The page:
Much of the argument made by the so-called new atheists is actually against the church and religion; they ironically offer little material proof of the non-existence of God. (Christopher Hitchen’s book God is Not Great would more accurately have been titled Religion is Not Great.) I am sympathetic: The history of religion and the church is rife with one screw-up after another, and includes some very despicable characters. But no matter how much the Dawkins-Hitchens crew shares my antipathy for “religion,” this gives them no more evidence that there is no god than I have that there is. Richard Dawkins is straightforward enough to title one of the chapters in his God Delusion, “Why There Almost Certainly is No God” (emphasis mine). I don’t think Dawkins et al. realize the degree to which people of faith harbor doubts of our own. (“Lord, I believe, but help my unbelief.”) This is why I prefer the word “faith;” as Dietrich Bonhoeffer stated, “Jesus didn’t come to make us religious.” You want a slam on religion? Read the Bible! But don’t let the misbehavior and hypocrisy of the folks you find there distract you from the question of whether there is a god.
I agree with Stephen Jay Gould, the late evolutionary biologist and science writer (and agnostic) who, in his book Rocks of Ages proposes that faith and science are not opponents but partners in the search for truth. Some on both sides, however, insist on turning the conversation into an argument, and the red herring at the center of the debate is evolution. For the person of science to say, “Evolution proves there is no god,” or the religious creationist to warn, “We must not subscribe to evolution, because if it were true it would prove there is no god,” are equally ignorant statements. Evolution is simply a theory of organic development (and a fine one) and does not touch on the primal questions of the existence of god, or creation out of nothing.
Gould the scientist taught that, by definition, science is unable to have the final word about ultimate matters of meaning, purpose, and “what was there before…?” According to Gould, “Why is there something and not nothing?” and “What was there before there was something?” are not scientific questions. Science can only work with “something.”
But in a recent book, A Universe From Nothing, cosmologist Lawrence Krauss claims to prove that quantum mechanics can, in fact, cross the bridge between nothing and something, and answer the age-old question purely scientifically. In reading his thesis, however, it turns out that what Krauss means by “nothing” is more like “nothing much.” In a clever and elegant New York Times Book Review article, the philosopher David Albert muses:
Well, let’s see. There are lots of different sorts of conversations one might want to have about a claim like that: …Where, for starters, are the laws of quantum mechanics themselves supposed to have come from? The laws of relativistic quantum field theories (on which Krauss bases his case for an “eternally persisting, elementary physical stuff of the world”)… have nothing whatsoever to say on the subject of where those fields came from, or of why the world should have consisted of the particular kinds of fields it does, or of why it should have consisted of fields at all, or of why there should have been a world in the first place.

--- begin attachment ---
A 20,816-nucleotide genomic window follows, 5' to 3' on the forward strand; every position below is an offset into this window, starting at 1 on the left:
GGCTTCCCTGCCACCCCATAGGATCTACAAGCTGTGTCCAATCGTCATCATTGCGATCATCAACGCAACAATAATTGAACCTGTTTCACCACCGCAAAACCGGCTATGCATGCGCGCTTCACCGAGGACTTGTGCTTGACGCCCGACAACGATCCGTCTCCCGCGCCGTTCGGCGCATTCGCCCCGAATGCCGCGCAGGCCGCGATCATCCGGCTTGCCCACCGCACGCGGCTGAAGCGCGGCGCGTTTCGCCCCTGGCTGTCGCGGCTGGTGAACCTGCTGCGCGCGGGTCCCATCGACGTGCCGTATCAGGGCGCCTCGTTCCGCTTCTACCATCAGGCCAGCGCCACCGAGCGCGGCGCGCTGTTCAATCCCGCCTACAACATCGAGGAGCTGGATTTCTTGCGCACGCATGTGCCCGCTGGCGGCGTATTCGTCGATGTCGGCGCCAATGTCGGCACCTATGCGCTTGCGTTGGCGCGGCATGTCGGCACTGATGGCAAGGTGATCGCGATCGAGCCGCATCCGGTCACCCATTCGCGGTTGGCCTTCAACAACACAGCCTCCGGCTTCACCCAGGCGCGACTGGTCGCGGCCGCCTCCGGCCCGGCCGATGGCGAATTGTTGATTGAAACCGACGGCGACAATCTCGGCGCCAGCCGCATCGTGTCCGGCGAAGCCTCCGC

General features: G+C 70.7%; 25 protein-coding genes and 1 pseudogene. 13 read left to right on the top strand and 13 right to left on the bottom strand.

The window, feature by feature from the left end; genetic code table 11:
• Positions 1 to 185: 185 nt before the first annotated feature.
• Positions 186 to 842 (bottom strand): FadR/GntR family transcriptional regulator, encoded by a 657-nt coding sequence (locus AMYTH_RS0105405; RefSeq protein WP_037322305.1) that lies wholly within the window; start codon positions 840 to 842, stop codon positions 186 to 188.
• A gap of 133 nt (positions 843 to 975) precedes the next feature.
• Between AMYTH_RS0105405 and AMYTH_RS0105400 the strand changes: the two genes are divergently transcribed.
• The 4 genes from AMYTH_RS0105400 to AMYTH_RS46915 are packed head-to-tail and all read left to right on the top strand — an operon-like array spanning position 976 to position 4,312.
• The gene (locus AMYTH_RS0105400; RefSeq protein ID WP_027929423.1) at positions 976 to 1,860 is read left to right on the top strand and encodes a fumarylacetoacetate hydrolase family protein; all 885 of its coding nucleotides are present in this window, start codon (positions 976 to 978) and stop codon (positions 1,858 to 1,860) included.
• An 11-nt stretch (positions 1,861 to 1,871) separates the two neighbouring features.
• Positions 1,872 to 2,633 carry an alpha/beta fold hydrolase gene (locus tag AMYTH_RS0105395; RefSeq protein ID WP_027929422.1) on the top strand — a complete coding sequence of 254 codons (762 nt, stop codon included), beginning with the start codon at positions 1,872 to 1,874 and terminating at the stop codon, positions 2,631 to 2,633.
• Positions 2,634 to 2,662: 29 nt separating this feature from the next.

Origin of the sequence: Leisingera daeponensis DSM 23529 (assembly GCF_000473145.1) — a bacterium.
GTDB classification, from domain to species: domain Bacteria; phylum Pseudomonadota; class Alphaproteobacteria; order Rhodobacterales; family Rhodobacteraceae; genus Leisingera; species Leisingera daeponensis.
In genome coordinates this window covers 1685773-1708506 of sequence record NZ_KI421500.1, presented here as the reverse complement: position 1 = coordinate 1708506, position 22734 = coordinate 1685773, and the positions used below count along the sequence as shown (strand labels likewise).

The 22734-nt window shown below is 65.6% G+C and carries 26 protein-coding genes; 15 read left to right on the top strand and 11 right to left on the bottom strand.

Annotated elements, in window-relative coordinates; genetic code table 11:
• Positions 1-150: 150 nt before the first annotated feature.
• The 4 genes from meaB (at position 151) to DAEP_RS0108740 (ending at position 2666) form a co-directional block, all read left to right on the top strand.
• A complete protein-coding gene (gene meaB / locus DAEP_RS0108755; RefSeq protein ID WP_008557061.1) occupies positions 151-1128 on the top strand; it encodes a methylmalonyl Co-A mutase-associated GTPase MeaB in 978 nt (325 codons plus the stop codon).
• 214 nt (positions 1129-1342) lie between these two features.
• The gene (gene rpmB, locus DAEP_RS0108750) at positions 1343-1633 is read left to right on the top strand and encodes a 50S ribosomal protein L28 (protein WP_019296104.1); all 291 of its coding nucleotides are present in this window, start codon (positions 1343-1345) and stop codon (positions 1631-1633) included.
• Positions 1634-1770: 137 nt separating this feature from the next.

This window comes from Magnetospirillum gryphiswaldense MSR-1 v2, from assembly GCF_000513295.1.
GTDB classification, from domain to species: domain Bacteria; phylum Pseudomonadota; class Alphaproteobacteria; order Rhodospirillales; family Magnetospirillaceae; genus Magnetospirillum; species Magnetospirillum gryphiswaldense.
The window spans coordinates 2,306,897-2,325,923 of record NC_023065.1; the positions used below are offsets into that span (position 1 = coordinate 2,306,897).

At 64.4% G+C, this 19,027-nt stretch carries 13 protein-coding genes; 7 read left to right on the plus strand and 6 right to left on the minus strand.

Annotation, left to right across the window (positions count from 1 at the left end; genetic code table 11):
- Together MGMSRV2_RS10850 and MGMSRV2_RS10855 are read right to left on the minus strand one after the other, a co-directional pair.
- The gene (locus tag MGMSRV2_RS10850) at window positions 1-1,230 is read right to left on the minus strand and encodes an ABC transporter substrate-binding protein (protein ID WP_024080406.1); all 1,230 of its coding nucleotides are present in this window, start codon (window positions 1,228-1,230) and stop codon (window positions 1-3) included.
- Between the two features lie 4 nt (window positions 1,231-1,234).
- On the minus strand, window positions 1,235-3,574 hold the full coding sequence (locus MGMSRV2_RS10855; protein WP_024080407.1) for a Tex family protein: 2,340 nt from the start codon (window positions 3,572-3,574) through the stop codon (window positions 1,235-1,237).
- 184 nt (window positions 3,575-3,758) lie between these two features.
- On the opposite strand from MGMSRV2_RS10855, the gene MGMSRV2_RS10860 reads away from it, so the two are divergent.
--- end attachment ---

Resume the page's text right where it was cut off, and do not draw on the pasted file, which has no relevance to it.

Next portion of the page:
I have often wondered why most cosmologists are apparently so incurious about the meaning of “nothing” and the question of “what was there before…?” It is often, to use an over-used phrase, the elephant in the room. I’m impressed that David Albert has tackled the elephant.
Krauss, by the way, protests that his philosophical and religious critics have co-opted the meaning of nothing. He takes issue with the fact that they apparently intend it to mean “nothing.”
In an essay entitled The Origin of the Universe, the theoretical physicist (and self-described atheist) Victor Weisskopf provides an intricate description of the instant of the primal explosion – the “Big Bang” – using mathematics and the quantum mechanics vocabulary of energy fluctuations, false vacuums, and inflation. Then he concludes,
We now come to the more philosophical question: What existed before the primal bang? …The origin of the universe can be talked about not only in scientific terms, but also in poetic and spiritual language, an approach that is complementary to the scientific one…. A remarkable musical description of the primal bang is found at the beginning of Joseph Haydn’s oratorio The Creation. A choir of angels sings darkly and softly, “And God said, ‘Let there be Light’.” The entire choir and the orchestra burst into a fortissimo C-major chord with “And there was Light.” There cannot be a more beautiful and impressive artistic rendition of the beginning of everything.
I agree with Weisskoppf that this is poetry – poetry that is not an opponent but a partner with science in the search for truth. Why is there something rather than nothing? And what was there before there was something? The questions remain.
 The use of “God” in this conversation is not a reference to the Judeo-Christian divinity, but to an uncreated, infinite, non-material force or being that brought everything that is – material, energy, time – into existence. I am, of course, interested in Christianity but this is not an essay on my personal faith, and it has nothing to do with the issue at hand.